Missouri receives $100,000 to improve cyber safety
JEFFERSON CITY - Missouri plans to use $100,000 for a statewide Cybersecurity Summit this year.
The state received the federal grant Wednesday to go towards improving cyber safety measures.
Missouri's Office of Administration’s Information Technology Services Division was chosen for being a model of cybersecurity awareness, infrastructure and practices in 2015.
Gov. Jay Nixon said as a result the state is in a unique position to hold the summit.
“I’m very proud of the work our team has done to make the state of Missouri a nationally-recognized leader in cybersecurity," Nixon said in a press release announcing the federal grant. "As a result, we are uniquely positioned to serve as a resource for organizations in both the public and private sectors and further strengthen cybersecurity preparedness across the state.”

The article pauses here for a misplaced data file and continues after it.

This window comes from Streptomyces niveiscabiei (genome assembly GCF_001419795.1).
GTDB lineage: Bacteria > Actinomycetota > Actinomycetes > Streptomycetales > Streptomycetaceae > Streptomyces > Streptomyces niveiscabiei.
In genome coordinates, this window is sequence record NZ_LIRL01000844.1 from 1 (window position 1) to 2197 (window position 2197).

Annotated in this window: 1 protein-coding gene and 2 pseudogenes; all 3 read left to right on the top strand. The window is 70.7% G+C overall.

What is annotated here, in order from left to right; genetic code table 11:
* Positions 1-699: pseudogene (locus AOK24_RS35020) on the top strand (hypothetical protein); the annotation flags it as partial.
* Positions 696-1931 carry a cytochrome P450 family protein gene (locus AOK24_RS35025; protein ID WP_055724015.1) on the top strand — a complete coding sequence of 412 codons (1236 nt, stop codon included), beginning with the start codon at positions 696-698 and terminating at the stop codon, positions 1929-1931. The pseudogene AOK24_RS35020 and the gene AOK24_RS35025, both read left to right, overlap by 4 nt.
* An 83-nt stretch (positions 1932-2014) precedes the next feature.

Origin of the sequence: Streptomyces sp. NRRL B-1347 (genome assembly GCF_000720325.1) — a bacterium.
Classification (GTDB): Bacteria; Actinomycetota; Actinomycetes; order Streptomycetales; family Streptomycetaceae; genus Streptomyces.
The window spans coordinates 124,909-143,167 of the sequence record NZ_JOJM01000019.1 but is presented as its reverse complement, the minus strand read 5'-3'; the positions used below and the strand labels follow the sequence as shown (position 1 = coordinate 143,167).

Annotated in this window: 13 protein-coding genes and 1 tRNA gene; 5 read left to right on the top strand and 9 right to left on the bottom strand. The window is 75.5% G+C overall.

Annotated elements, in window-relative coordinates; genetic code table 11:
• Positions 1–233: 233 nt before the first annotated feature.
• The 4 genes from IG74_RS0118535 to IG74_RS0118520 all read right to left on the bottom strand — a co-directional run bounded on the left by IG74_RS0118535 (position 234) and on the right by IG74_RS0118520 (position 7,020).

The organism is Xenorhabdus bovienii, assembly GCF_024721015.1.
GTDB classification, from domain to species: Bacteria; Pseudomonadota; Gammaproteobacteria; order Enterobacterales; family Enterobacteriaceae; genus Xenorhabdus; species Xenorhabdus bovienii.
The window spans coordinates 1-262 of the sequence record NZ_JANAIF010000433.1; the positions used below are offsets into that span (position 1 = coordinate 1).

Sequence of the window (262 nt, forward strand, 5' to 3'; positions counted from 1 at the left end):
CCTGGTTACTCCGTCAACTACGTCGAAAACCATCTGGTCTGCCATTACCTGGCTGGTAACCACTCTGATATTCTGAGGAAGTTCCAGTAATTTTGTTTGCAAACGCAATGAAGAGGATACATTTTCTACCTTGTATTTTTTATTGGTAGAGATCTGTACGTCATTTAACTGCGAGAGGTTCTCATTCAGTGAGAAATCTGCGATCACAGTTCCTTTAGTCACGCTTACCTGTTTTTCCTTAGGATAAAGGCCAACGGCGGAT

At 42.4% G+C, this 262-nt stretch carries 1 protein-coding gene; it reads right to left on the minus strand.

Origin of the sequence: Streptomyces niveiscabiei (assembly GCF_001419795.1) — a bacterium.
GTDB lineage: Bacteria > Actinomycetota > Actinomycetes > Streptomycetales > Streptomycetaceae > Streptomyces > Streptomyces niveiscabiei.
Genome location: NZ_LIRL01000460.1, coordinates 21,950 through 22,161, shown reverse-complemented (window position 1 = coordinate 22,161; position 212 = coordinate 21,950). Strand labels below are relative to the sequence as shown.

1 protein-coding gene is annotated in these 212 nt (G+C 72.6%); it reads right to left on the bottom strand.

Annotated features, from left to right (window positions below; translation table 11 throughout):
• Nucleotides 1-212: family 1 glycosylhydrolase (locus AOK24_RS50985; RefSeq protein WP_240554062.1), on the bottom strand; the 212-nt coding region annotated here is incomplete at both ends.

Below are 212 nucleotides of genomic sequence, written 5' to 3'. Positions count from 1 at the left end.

Nixon said the summit will share best cyber safety practices with citizens, schools, businesses and local governments, in hopes of educating people about how to be safe in the increasingly technological world.
Owner of Nate's Computer Repair, Nathan Canfield, said it is very important that people know how to protect themselves from viruses and bad software. That is why he said he uses an educate-first approach to make sure his customers know the best way to prevent problems.
He said the biggest trend in virus scams he sees is among older people, who are not as familiar with the technology and getting tricked easier.
"Elderly people in particular are getting calls at night telling them their computers have viruses on them, whether they do or not, telling them to go to this website and they will take care of it for you," Canfield said. "Next thing you know it their computers are downloading a virus."
Canfield said he is glad to hear the state government is getting involved, but thinks the best way they can do so is by being more of a policing force.
"When hackers and the viruses and the trojans, when they're attacking U.S. citizens and they're causing harm to people's computers and their personal belongings, and they're ripping them off and creating scams and schemes. Those sorts of things is where the government should be involved," Canfield said. "In terms of other forms like viruses and malware I believe it's important for the private sector to lead that charge."